NEW YORK (
) -- Mitt Romney's
plan for housing
might be short on details and not very different from that of the Obama Administration, but at the very least, it suggests a continuation of policies that would keep investors on Wall Street pretty happy.
Take the plan to sell 200,000 government-owned vacant foreclosed homes. The idea is not new. The Federal Housing Finance Agency -- regulator of Fannie Mae and Freddie Mac -- is already running a pilot program to sell foreclosed homes to investors who would then rent it out.
But investors are already salivating at the prospect of the program being expanded further. According to analysts at KBW, institutional investors have raised between $6 billion and $8 billion in the last few months to make investments in the single-family REO (Real estate owned) market.
The early entrants in the business include big private equity firms such as
(BX - Get Report)
Kohlberg Kravitz Roberts
(KKR - Get Report)
(OAK - Get Report)
, as well as mortgage REITS such as
(CLNY - Get Report)
Two Harbors Investment
(TWO - Get Report)
KBW estimates that current cash returns on investments are in the 5% to 7% range, but total potential returns could reach 15% to 20% or higher, depending upon leverage and home price appreciation.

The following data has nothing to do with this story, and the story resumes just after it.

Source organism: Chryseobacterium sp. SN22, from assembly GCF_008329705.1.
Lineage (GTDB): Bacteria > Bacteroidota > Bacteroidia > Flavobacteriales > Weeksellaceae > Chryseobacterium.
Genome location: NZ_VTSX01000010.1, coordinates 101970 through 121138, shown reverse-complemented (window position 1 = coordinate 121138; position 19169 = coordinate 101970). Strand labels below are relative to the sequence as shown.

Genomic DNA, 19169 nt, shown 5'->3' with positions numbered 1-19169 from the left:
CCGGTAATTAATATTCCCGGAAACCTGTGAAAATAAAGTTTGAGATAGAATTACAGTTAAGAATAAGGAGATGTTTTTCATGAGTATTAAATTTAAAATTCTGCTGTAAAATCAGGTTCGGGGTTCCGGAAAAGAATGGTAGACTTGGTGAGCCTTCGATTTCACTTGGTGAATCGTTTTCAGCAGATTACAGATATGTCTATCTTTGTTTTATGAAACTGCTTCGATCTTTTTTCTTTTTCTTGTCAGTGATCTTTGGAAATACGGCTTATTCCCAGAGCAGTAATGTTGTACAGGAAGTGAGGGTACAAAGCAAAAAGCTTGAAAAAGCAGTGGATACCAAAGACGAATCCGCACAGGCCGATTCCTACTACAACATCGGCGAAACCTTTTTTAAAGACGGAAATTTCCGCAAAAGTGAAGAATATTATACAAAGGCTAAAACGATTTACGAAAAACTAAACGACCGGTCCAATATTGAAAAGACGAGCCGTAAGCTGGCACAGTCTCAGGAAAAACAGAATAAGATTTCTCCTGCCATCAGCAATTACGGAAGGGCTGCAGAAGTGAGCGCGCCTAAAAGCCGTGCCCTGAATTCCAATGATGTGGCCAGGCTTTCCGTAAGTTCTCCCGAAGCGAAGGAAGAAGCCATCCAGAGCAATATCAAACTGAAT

Any plan to help finance bulk acquisitions of government-owned foreclosed homes would be a big win for Wall Street.
It may not do much to help renters and homeowners, however.
According to Jed Kolko, chief economist at Trulia, the bulk of government-owned foreclosed homes are not in the urban cities where supply of rental homes is tight, such as New York. And the program is difficult to implement in hard-hit states such as Florida, where the judicial foreclosure process means the government has less foreclosed homes to sell.
The program could help homeowners in neighborhoods where there is a concentration of government-owned homes. The Romney-Ryan housing white paper released Friday cites the Government Accountability Office's finding that vacant properties may reduce prices of nearby homes by $8,600 to $17,000 per property, so any reduction in vacancies could restore home prices in such neighborhoods.
Still, its impact on the overall housing market may be muted. A Goldman Sachs report earlier this year estimated that "shifting all Fannie Mae and Freddie Mac-owned foreclosed properties to the rental market will have the effect of improving housing prices by 0.5% in the first year of the program and 1% in the second year."